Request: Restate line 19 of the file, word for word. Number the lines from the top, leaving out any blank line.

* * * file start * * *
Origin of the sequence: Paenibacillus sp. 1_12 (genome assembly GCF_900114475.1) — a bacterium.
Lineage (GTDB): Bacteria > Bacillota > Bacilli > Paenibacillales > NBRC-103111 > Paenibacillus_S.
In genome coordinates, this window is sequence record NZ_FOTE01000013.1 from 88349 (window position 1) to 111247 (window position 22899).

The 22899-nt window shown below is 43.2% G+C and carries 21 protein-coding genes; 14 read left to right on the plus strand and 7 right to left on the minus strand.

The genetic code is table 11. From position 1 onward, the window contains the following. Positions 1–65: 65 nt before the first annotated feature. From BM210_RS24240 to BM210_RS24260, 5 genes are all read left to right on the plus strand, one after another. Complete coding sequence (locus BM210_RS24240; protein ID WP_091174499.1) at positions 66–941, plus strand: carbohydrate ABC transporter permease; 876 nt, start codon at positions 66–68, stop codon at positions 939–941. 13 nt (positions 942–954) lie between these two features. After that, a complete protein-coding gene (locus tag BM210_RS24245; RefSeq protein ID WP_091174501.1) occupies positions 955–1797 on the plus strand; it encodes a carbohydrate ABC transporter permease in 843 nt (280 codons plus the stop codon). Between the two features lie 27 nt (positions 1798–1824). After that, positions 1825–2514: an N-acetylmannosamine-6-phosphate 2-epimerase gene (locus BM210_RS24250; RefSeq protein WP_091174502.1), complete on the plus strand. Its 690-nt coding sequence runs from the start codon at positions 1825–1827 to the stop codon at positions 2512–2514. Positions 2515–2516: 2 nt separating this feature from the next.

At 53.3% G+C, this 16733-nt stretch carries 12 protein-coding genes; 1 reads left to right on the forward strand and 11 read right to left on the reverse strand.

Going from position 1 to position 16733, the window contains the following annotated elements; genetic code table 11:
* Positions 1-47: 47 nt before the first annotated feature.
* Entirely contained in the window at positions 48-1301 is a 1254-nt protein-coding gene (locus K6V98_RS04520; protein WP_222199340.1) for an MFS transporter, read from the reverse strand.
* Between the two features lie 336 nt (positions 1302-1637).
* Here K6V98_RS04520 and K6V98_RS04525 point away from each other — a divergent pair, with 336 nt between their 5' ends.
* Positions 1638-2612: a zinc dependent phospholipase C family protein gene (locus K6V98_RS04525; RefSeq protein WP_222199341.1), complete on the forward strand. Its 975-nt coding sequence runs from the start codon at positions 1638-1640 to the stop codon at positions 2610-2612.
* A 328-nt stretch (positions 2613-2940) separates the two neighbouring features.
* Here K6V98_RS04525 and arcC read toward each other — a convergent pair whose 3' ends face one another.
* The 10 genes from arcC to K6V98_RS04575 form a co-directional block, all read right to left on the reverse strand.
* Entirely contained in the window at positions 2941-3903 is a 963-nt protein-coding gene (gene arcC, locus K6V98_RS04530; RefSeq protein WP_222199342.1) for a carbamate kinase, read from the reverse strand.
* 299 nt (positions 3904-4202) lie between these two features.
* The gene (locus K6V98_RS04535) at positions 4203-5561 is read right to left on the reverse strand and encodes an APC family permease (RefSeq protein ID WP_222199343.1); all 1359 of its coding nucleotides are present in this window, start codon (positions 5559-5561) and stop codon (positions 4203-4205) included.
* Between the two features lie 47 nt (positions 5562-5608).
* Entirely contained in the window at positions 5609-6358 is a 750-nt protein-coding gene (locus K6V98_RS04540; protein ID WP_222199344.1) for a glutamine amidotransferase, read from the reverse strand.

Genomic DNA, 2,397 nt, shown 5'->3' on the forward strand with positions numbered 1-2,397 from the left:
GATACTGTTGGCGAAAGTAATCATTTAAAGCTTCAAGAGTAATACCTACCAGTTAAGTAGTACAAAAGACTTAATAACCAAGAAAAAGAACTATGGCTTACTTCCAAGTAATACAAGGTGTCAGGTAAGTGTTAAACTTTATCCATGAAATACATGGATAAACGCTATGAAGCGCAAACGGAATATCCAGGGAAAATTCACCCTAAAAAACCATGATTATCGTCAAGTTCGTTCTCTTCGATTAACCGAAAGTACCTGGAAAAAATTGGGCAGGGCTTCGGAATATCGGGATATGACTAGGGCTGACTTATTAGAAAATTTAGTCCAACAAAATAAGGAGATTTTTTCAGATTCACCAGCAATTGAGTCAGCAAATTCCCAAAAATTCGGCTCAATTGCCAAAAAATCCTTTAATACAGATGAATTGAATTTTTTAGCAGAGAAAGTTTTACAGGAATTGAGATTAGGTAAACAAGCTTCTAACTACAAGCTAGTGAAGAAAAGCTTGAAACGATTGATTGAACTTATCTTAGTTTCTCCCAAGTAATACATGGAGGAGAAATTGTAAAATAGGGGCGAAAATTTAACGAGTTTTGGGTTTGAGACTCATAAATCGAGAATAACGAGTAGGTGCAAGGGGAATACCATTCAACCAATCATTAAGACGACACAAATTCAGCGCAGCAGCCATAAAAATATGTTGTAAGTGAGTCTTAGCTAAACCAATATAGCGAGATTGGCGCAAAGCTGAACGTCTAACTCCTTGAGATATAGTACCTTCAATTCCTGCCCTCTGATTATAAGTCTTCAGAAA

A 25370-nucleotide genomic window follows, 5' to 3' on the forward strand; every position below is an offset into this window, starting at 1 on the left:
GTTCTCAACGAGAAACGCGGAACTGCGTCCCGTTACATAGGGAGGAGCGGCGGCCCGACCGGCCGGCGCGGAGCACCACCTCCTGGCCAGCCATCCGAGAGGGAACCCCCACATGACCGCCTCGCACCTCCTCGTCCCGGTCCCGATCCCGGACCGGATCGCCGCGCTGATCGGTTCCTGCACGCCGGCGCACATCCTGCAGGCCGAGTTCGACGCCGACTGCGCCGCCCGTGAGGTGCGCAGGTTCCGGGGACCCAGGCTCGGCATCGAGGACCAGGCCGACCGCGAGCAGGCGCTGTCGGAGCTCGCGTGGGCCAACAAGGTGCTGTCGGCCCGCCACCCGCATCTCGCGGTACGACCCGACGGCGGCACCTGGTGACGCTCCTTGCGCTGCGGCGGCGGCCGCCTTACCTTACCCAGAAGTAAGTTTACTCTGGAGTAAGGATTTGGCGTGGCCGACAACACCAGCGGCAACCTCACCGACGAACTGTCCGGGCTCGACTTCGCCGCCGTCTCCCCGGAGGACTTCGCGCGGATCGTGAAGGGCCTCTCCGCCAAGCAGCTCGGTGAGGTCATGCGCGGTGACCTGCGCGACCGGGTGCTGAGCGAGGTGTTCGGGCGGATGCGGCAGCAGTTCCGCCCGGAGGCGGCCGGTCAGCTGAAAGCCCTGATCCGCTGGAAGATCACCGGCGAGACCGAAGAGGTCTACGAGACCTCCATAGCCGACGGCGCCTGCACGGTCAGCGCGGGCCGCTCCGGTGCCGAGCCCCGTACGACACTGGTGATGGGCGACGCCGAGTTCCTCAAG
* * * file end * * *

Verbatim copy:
* Between the two features lie 47 nt (positions 5562-5608).